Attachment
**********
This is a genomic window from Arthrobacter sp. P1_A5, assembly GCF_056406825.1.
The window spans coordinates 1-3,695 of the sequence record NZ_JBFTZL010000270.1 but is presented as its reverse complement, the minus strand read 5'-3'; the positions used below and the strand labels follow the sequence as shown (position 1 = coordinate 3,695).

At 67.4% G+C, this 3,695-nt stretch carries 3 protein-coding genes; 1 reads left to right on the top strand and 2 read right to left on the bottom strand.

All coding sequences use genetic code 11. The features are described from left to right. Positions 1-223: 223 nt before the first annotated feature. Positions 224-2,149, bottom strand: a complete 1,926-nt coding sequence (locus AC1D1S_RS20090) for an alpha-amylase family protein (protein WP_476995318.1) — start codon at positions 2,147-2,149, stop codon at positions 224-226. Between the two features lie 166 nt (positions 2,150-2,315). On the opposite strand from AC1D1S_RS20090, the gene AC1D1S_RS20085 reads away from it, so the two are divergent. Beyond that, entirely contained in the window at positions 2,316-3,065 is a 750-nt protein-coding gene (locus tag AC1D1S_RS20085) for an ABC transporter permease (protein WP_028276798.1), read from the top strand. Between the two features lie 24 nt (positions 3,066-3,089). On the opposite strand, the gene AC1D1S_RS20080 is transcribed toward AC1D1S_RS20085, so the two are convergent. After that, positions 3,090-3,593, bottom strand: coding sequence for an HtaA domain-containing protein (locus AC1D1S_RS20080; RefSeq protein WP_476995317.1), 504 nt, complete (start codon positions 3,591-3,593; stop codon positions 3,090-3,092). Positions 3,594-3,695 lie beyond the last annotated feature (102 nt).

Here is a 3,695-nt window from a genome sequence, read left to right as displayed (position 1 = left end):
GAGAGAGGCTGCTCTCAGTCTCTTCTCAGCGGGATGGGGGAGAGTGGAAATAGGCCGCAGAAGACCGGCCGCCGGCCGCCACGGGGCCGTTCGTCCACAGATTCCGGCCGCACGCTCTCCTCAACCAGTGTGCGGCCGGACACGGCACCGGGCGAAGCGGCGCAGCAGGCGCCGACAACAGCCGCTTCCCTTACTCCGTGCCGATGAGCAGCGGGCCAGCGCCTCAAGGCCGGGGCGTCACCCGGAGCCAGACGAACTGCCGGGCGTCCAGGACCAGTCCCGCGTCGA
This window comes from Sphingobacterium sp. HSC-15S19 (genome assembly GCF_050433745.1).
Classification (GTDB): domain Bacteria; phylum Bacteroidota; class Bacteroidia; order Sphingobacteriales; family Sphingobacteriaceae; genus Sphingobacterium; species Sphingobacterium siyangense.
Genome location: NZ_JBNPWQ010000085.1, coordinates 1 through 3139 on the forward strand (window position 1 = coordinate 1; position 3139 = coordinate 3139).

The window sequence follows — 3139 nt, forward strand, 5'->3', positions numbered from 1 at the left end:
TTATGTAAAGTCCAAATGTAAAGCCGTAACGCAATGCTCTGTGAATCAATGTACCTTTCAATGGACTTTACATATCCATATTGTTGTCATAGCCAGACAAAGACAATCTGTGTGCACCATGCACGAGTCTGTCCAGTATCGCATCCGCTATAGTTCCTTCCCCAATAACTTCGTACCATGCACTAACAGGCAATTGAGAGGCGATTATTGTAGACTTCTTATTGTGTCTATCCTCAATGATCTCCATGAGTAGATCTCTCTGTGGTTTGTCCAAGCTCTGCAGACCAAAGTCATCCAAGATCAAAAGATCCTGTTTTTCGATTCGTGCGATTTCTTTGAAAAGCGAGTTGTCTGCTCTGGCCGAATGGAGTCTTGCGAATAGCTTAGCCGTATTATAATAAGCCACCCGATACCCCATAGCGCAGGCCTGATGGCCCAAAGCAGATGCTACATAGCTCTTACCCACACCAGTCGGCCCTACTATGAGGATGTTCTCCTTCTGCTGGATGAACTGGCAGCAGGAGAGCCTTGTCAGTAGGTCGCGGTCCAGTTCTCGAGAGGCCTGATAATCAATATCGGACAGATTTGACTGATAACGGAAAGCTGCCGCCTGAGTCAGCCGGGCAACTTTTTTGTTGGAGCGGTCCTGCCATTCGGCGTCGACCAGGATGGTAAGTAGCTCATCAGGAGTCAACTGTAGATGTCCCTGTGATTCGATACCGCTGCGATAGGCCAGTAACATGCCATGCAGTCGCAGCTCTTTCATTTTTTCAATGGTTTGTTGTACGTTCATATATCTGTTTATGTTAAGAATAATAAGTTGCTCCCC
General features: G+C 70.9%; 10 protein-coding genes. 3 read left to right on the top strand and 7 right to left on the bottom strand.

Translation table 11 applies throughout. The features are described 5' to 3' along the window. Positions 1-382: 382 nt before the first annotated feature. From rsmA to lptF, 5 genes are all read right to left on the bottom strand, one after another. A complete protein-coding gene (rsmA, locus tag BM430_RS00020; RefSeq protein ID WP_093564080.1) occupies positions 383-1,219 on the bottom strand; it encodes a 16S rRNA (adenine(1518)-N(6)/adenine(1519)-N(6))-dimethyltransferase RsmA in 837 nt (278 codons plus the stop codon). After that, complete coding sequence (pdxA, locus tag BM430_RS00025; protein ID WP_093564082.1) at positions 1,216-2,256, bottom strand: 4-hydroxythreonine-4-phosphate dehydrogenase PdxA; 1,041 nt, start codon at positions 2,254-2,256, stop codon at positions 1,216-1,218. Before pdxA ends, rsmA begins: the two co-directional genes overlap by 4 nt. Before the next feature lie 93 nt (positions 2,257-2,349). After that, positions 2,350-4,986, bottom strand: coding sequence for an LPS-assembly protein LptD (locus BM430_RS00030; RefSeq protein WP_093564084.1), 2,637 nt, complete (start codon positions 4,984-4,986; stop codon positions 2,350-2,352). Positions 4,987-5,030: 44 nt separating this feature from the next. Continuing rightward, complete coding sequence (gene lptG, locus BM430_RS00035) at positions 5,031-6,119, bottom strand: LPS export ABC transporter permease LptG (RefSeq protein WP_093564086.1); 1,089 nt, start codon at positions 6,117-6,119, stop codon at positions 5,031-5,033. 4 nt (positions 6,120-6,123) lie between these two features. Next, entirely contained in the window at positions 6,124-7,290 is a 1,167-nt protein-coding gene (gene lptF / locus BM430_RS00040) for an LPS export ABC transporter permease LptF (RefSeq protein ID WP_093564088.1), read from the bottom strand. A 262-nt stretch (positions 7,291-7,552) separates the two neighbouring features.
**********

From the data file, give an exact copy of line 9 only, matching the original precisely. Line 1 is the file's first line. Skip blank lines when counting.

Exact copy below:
Genome location: NZ_JBNPWQ010000085.1, coordinates 1 through 3139 on the forward strand (window position 1 = coordinate 1; position 3139 = coordinate 3139).